Software goliath Microsoft is eying the commercial aviation software business as a “really important market,” according to Matt Muta, the global managing director of the company’s Hospitality & Travel unit.
Aviation software “will become a tremendous focus for us,” Muta told ATW at the Singapore Airshow. Microsoft, which has never exhibited at an air show prior to this week in Singapore, is pushing its “inflight engagement” product line for the first time to aircraft manufacturers and airlines.
Keen to underline the difference between inflight entertainment (IFE) and its new offering, Microsoft cites Delta Air Lines flight attendants using its product on mobile phones and tablets. The flight attendants “can take orders, report faults, engage using passenger details and even take credit card payments using a standard device—iOS, Android, Windows, a Bluetooth device in their pocket,” Muta said.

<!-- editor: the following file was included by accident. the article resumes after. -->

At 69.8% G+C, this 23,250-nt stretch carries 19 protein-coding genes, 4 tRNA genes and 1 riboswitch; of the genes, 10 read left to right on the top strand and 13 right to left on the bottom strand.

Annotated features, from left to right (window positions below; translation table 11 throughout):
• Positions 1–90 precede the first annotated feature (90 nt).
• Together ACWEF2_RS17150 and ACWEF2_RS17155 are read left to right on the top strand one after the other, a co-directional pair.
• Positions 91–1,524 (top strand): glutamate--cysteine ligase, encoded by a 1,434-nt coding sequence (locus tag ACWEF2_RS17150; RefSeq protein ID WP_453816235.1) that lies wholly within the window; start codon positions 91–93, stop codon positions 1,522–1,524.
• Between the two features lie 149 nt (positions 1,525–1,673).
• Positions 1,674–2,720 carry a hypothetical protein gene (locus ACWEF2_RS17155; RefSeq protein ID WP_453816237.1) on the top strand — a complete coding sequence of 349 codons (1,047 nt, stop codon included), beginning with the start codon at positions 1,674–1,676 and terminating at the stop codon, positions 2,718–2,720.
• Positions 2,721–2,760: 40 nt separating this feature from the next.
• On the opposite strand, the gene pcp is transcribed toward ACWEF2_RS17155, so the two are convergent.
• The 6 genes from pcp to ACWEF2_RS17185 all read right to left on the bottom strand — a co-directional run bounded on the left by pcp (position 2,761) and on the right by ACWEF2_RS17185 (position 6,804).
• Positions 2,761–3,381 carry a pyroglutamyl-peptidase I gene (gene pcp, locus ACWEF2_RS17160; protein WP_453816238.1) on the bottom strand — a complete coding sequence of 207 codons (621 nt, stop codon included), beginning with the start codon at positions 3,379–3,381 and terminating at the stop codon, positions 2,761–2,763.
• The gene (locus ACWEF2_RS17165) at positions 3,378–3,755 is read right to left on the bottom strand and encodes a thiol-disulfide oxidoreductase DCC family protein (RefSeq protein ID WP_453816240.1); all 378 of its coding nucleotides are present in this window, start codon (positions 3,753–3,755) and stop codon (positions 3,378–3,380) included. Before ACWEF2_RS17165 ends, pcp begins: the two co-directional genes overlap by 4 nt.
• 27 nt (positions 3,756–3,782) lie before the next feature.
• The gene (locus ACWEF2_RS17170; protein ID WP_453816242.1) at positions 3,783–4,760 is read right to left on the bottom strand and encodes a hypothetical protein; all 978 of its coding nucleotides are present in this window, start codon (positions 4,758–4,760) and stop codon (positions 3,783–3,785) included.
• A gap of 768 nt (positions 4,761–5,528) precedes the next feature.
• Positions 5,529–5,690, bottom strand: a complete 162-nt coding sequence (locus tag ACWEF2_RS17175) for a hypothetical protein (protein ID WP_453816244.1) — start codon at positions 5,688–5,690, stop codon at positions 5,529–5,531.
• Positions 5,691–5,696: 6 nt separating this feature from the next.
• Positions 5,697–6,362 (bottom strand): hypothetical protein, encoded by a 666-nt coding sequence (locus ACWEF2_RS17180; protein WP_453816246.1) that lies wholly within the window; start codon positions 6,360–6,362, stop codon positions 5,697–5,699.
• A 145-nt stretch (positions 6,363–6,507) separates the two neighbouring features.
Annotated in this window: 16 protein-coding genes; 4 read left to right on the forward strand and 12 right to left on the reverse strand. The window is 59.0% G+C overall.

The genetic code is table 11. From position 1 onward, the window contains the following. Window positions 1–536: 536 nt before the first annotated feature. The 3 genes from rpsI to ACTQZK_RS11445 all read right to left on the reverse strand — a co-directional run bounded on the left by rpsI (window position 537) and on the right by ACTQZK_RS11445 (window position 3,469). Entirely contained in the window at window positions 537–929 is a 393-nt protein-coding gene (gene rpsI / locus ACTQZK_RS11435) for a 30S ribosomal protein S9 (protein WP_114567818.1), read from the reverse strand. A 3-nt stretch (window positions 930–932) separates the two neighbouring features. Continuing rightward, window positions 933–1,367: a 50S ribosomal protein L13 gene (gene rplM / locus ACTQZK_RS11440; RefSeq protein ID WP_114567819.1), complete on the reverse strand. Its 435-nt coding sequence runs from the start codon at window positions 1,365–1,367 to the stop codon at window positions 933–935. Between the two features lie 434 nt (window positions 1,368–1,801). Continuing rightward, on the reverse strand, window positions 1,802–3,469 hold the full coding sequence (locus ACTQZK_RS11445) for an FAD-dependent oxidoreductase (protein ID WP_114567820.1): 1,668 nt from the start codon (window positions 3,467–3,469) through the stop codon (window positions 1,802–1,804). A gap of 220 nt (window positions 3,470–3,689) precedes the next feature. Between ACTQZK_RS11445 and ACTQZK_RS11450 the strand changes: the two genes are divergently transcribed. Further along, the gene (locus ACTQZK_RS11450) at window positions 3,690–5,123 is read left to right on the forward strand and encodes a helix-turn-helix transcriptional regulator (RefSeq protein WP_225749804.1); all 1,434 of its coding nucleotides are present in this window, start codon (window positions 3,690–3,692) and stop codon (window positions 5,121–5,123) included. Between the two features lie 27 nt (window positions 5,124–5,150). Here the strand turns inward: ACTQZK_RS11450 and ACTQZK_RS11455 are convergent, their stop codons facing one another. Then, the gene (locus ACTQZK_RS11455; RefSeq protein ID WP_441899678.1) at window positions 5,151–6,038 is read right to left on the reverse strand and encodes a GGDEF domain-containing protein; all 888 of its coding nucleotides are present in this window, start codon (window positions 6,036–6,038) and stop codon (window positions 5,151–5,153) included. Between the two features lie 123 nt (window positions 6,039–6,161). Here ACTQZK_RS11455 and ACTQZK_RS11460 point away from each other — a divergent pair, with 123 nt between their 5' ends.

Microsoft has used the Singapore Airshow as a way of testing the water for its offerings, along with developers such as Avenade, which developed the Delta system. But the competition for inflight software systems will be intense as firms such as Honeywell and Panasonic vie for business. Muta argued that Microsoft’s expertise in building consumer software gives it an advantage.
“We are looking at a radical change in what airlines will be able to offer,” he said.